“Our entertainment is Adrianne Chalepha,” she excitedly stated. “Adrianne is an actress/comedian who was raised in Kiowa/Comanche/Apache territory in Oklahoma. Before COVID she did tours with other female comedians. She opened for former first lady Michelle Obama. Adrianne caught our eye when we were thinking about sticking with the theme of featuring a comedian. As Native people, we love to laugh, we love to enjoy good humor and laugh at ourselves.
“We also have a person in the gambling recovery community who will be sharing her story, her name is Tessa and she is a Tulalip tribal member. She will be sharing her recovery story that will inspire and motivate and hopefully destigmatize recovery from gambling. Swil Kanim is the master of ceremony. He is a Lummi tribal member and a professional violinist. Our main objective is for people to have a good time, escape, laugh, have fun, all while learning a little bit about problem gambling.”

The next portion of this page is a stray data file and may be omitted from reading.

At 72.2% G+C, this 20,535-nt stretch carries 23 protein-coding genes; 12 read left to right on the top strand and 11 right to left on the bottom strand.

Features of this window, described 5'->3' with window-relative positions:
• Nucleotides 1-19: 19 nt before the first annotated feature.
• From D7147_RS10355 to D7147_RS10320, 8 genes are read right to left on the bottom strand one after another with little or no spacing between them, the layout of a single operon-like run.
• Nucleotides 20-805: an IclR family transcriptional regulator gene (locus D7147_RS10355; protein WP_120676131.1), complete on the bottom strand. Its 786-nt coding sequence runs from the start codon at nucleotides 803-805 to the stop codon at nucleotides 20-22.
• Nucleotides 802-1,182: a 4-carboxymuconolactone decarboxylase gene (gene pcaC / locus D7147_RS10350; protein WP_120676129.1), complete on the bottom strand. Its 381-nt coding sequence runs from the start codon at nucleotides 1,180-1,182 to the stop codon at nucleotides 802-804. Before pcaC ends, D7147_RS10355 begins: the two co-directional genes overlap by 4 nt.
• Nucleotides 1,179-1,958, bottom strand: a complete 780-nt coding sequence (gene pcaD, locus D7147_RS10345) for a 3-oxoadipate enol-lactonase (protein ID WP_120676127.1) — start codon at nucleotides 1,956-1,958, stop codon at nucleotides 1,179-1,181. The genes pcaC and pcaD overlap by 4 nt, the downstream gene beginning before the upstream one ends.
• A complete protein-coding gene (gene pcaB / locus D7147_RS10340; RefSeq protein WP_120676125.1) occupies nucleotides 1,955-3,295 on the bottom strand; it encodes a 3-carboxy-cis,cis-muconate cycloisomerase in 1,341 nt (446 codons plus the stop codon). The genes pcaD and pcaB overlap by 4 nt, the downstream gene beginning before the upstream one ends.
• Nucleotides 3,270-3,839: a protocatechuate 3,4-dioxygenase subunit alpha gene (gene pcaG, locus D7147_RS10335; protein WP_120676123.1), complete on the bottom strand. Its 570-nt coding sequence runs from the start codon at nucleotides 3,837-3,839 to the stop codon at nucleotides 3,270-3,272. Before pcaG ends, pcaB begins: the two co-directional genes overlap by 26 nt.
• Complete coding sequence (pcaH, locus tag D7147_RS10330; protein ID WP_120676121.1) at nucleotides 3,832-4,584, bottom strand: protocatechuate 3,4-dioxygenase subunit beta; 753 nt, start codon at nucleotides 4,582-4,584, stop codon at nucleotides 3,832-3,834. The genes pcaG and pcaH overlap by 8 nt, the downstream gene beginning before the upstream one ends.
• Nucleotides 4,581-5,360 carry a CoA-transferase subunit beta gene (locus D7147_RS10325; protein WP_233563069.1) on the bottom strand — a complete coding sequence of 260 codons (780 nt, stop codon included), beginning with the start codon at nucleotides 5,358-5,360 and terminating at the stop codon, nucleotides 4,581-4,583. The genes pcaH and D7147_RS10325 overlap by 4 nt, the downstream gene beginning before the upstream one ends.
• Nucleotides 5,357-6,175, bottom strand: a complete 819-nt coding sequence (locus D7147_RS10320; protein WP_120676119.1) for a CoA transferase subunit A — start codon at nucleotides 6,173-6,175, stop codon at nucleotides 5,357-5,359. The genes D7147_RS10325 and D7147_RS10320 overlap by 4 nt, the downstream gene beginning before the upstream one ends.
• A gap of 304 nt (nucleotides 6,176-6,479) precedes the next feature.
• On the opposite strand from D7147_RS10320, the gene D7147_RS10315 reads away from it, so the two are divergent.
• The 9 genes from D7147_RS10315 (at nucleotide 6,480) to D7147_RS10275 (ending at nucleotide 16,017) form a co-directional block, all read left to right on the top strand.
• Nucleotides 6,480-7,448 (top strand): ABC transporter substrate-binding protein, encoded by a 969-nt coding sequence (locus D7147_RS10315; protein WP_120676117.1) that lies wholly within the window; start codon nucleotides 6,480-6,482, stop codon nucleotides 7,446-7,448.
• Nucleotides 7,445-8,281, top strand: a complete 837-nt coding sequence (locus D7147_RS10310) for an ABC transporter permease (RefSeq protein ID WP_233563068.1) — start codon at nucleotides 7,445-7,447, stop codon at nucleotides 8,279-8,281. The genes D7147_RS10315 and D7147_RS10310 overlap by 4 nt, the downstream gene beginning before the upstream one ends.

The two-hour virtual event is happening 6:00 p.m.– 8:00 p.m. on March 6th. If you wish to join in on the fun, the Zoom ID for the community gathering is 313 507 8314. For additional information, please contact the Tulalip Problem Gambling Program at (360) 716-4304 or visit and like the new Tulalip Tribes Problem Gambling Program Facebook page.
Said Sarah, “We’re here. People can always call us if they have any questions or if they want to learn something specific. We welcome them to the Problem Gambling Awareness Community Gathering, it’s family friendly. We are very hopeful that our people will enjoy the event, have a good time together.”